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Edo Election: Youths Protest, Call For Non-Violent Governorship Poll

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A group of youths under the aegis of Edo Concerned Citizens have staged a peaceful protest in the state.

The protesters marched through some major streets on Saturday in Benin City, the Edo State capital to demand a peaceful governorship election in the state.

They urged the political leaders to sustain the relative peace in the state as they prepare for the poll scheduled for September 19.

According to the protesters, the demonstration became necessary as a result of the recent turn of political activities in the state.

They believe the events seem to have raised concerns over the possibility of the election being marred by violence and other forms of electoral malpractices.

The protest held as political parties and various groups increase activities ahead of the election to select the state governor for another four years.

Among these activities are the screening exercises by various political parties before the primaries to pick their candidate for the election.

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Joe Biden’s Inauguration Speech In Full

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In his inauguration address, President Joe Biden called on Americans to be ‘different and better’ – read his full speech below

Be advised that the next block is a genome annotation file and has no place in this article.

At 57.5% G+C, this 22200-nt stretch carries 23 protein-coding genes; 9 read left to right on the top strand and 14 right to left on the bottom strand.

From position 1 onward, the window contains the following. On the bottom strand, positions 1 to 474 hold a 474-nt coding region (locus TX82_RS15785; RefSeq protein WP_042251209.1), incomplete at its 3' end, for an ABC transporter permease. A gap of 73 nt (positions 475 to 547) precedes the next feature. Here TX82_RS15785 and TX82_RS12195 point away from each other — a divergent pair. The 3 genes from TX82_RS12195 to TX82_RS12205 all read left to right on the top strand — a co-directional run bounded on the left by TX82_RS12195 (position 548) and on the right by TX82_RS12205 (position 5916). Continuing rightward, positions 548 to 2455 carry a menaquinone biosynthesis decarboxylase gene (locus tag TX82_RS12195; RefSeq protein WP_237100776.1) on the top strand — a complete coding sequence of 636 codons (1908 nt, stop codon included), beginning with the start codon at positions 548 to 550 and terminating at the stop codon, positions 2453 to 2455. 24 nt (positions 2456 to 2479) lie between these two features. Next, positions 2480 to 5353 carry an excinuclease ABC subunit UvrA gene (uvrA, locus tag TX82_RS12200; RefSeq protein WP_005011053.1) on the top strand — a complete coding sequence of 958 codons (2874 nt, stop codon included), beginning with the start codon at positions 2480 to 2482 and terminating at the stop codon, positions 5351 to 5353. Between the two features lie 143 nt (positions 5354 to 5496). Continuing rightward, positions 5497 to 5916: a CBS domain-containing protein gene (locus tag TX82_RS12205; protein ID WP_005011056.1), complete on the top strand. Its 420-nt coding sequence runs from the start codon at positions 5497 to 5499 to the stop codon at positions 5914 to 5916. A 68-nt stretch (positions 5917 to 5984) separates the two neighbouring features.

Chief Justice Roberts, Vice-President Harris, Speaker Pelosi, Leader Schumer, Leader McConnell, Vice-President Pence. My distinguished guests, my fellow Americans.

This is America’s day. This is democracy’s day. A day of history and hope, of renewal and resolve. Through a crucible for the ages, America has been tested a new and America has risen to the challenge. Today we celebrate the triumph not of a candidate but of a cause, a cause of democracy. The people – the will of the people – has been heard, and the will of the people has been heeded.

We’ve learned again that democracy is precious, democracy is fragile and, at this hour my friends, democracy has prevailed. So now on this hallowed ground where just a few days ago violence sought to shake the Capitol’s very foundations, we come together as one nation under God – indivisible – to carry out the peaceful transfer of power as we have for more than two centuries.

As we look ahead in our uniquely American way, restless, bold, optimistic, and set our sights on a nation we know we can be and must be, I thank my predecessors of both parties. I thank them from the bottom of my heart. And I know the resilience of our Constitution and the strength, the strength of our nation, as does President Carter, who I spoke with last night who cannot be with us today, but who we salute for his lifetime of service.

I’ve just taken a sacred oath each of those patriots have taken. The oath first sworn by George Washington. But the American story depends not on any one of us, not on some of us, but on all of us. On we the people who seek a more perfect union. This is a great nation, we are good people. And over the centuries through storm and strife in peace and in war we’ve come so far. But we still have far to go.

We’ll press forward with speed and urgency for we have much to do in this winter of peril and significant possibility. Much to do, much to heal, much to restore, much to build and much to gain. Few people in our nation’s history have been more challenged or found a time more challenging or difficult than the time we’re in now. A once in a century virus that silently stalks the country has taken as many lives in one year as in all of World War Two.